Careers are built on a foundation of communications and strong relationships. It is important to quickly build relationships and collaborate with key stakeholders of your support department to be successful. A new Help Desk Manager needs to have clear lines of communication with at least 4 key stakeholder groups their new department interacts with. These 4 key stakeholder groups are your boss, the customers you support, the staff that reports to you, and vendors you have contracts with. Understanding the stakeholder group’s perspective of the support your department provides is very important. This perspective will tell you what is working and what is not. A stakeholder may raise an issue of something not working correctly. They most likely will not know the root cause of issues they raise. All items raised should be logged, researched, and if applicable have a solution implemented. This will help you uncover real or perceived issues. Timely feedback on the status of this investigation is critical. For vendors, it is important to be very familiar with the contract, contracted services, and ensure you have processes in place to measure their performance.
Stakeholder Groups: Your Boss
Remember your boss also has a boss who expects solutions and results. It is critically important to understand your boss’s short term and long-term goals, objectives, and priorities. This will allow you to set your department’s goals, objectives, and priorities that are in alignment. Set up a method to track your progress against completing your department’s goals, objectives, and priorities. When providing updates and communicating with your boss, understanding the preferred communication method is important. Some people prefer email updates while others like in person. It is always a good idea to include the baseline status, recap the improvements made, and then provide details of how the improvement made to the business.
Stakeholder Groups: Customers
Customers of a Help Desk can be from internal departments, external companies, or the direct public. Most of the following information is based on internal departments as your customer, but these principles can translate into external support with slight modifications. Keeping the customers happy, productive, and informed is a top priority for your department. It is your job as a leader to ensure the customer service meets or exceeds your customer’s expectations. You must ensure customers receive proactive and timely communications about significant changes or outages that will impact their area. Agreeing with customers on expected levels of service is critical for success. For example, if your customer expects a new printer order to be fulfilled within 3 business days and your team think 5 days are reasonable, you will not meet customer expectations most of the time.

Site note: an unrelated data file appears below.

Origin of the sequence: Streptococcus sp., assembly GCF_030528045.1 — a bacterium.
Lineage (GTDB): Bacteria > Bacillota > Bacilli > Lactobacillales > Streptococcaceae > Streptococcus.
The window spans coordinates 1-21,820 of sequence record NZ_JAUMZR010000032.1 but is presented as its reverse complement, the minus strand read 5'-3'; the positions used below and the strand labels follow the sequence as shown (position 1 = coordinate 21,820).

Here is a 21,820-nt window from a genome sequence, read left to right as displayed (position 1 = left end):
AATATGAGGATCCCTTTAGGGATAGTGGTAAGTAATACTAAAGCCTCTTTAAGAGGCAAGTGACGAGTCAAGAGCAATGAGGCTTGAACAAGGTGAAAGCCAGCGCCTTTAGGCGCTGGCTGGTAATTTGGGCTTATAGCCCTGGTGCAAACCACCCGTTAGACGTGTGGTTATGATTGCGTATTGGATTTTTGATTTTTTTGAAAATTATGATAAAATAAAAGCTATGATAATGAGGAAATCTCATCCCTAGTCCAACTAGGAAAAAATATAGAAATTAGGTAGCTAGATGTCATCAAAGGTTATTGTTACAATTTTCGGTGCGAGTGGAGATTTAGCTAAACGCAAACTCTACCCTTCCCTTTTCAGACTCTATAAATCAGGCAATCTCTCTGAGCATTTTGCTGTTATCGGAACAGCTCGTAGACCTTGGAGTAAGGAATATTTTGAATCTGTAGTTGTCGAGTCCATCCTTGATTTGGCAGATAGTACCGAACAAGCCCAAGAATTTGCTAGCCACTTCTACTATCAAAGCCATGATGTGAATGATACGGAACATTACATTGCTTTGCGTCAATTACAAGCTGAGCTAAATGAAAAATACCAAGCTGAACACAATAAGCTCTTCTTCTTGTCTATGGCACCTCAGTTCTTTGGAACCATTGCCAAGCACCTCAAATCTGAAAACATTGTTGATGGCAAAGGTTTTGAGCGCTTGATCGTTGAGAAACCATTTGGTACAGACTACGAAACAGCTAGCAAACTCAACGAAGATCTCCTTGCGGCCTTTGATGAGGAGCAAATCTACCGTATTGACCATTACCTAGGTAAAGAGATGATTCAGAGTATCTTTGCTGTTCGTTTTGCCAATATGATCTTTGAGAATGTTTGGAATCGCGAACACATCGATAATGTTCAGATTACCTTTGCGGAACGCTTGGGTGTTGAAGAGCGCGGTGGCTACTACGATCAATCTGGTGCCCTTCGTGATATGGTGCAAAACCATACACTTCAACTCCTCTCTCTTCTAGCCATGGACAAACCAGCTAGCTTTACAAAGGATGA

Stakeholder Groups: Your Staff
Your staff is concerned with their pay, schedule, work environment, career opportunities, and recognition of their efforts. They want to feel appreciated. Otherwise, morale, productivity, and employee engagement will be negatively impacted. To keep staff engaged, you and their direct supervisor must meet with them regularly. This means meeting with staff individually and as a team. As a new manager, it is important to create positive energy in the work environment by obtaining input from the staff on what issues are present and acting on it. Many companies use an outside consultant as the initial meeting facilitator to create a safe and confidential environment. Staff will be more comfortable confiding with an outside consultant and will improve the detail and accuracy of the information gathered. Once you have the compiled input from the staff, the results should be shared and discussed with the team. The discussion should lead to recommendations to correct issues. Then meet with the department leadership to discuss issues and recommended improvements. Come up with a priority plan to implement the approved improvements. Continuously communicate the issues, improvement plan, and implementation status to the staff.
Stakeholder Groups: Vendors
Vendors must be actively managed and have clear lines of communication, so it is important to be engaged. Start by reviewing the current contracted agreement between your company and vendors. Understand the who, what, when, and how specified in the contract. The agreement will have very important information specifying the service they provide and should have measurable targets identified. Analyze performance reports and determine what areas of improvement are needed, including the actual performance report data. Once you have a good understanding of the agreed service targets in the contract and performance, it is time to reach out to the vendor account manager. Have scheduled a status meeting and ensure that you receive good performance reports.